A mother and a child disembark from a patrol boat in Malta.
Malta has been pushing other European countries to take in around 250 migrants now in its care before it would allow the two rescue boats to disembark.
A group of 49 migrants that were left stranded on board two NGO-operated rescue vessels disembarked in Malta on Wednesday afternoon.
The deal calls for 300 migrants to be redistributed between eight countries, including Ireland.More news: R. Kelly May Face Investigation Following Lifetime Series
The deal also decides the future of another 249 rescued migrants already in the island nation.
Joseph Muscat, prime minister of Malta, announced the details that end the deadlock that began when 32 people were rescued by the Dutch-flagged humanitarian rescue ship "Sea-Watch 3" on 22 December.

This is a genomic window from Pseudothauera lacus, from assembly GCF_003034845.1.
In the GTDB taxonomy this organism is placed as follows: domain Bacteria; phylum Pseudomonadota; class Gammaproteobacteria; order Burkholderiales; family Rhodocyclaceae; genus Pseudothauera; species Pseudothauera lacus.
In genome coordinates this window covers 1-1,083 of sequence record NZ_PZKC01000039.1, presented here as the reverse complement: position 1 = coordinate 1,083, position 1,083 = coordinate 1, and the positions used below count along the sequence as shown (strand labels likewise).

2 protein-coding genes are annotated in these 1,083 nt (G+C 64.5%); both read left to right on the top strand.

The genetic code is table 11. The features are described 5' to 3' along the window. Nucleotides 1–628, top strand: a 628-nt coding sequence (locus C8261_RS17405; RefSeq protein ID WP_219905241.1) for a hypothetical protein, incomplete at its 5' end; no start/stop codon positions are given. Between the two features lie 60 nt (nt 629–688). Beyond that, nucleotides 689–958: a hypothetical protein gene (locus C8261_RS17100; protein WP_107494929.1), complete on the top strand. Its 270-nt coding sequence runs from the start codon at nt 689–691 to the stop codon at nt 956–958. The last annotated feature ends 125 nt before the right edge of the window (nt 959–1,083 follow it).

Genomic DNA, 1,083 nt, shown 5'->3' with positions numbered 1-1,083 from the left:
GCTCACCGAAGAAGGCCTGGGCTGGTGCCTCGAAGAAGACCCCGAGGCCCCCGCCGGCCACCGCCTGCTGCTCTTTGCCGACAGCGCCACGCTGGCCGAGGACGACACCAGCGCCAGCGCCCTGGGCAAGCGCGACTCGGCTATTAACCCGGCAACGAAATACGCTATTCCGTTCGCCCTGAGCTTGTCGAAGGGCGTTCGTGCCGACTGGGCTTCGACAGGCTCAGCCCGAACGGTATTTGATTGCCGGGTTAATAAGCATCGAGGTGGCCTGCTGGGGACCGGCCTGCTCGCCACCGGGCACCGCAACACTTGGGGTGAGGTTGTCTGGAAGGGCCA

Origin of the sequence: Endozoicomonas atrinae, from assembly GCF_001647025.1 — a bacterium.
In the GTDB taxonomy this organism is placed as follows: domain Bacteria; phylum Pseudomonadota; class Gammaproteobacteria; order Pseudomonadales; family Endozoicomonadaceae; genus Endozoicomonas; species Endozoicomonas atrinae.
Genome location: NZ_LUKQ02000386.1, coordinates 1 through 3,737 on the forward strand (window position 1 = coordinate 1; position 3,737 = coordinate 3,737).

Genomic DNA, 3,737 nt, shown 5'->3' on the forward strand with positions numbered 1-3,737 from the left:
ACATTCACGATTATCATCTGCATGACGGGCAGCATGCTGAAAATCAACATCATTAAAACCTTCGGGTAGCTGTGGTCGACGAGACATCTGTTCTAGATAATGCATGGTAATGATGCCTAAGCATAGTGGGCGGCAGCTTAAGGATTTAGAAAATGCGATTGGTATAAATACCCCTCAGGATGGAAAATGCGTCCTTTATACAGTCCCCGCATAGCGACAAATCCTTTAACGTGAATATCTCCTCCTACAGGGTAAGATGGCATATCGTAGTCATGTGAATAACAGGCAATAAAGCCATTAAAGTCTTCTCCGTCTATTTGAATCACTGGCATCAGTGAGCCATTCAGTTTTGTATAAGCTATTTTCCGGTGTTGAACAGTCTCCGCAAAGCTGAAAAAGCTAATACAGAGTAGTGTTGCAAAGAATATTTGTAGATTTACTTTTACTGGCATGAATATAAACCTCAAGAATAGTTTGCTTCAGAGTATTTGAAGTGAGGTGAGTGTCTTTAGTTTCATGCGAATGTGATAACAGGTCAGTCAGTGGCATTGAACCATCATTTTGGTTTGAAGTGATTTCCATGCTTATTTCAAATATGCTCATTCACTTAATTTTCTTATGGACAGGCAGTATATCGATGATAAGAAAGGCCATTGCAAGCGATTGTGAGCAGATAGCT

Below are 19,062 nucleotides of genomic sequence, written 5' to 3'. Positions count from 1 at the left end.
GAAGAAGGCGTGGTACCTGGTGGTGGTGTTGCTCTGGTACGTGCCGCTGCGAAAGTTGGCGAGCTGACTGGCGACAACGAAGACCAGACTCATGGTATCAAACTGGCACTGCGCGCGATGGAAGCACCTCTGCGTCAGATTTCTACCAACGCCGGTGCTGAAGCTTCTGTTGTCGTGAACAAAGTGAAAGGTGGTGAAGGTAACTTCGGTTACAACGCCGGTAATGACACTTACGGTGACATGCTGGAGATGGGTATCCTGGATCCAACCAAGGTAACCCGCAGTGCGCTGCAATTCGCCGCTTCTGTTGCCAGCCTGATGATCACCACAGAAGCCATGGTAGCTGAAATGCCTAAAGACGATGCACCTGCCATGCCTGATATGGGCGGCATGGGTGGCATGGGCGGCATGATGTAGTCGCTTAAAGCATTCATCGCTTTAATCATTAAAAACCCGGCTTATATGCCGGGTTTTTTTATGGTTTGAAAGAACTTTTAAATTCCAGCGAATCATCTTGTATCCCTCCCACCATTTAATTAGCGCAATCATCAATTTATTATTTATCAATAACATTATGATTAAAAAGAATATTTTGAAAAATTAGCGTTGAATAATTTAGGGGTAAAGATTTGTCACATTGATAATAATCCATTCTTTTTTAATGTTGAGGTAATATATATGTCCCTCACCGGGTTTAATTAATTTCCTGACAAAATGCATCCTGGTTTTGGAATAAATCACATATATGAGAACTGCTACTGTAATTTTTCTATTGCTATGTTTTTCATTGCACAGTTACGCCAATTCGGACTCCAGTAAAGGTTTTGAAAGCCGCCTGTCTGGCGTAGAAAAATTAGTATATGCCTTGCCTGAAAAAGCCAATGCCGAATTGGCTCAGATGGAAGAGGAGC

Pope Francis, at the weekend, appealed to European leaders to show "concrete solidarity" and give the migrants "a safe port".
The 49 migrants were on two ships refused permission to dock by both Italy and Malta. "It is in our nature to assist those in distress but as prime minister I can not shirk responsibility of safeguarding our national security and national interest".
But Italy's coalition government remains starkly divided over the issue.More news: French ministers aghast at support for boxer who fought police
Mr Avramopoulos said the fact that some of the migrants had to wait at sea for three weeks "is not what the European Union stands for".
Italy's populist government split over the fate of those aboard Sea-Watch 3 and another private vessel, Sea-Eye, with Premier Giuseppe Conte saying that Italy was willing to take children and their parents, even as Mr Salvini remained defiant.
But Italian Interior Minister Matteo Salvini has demanded a "clarification" since the agreement was announced.
"Caving to the pressures and threats of Europe and the non-governmental organisations is a sign of weakness that Italians don't deserve".More news: Clemson Rolls Tide To Win Natl Title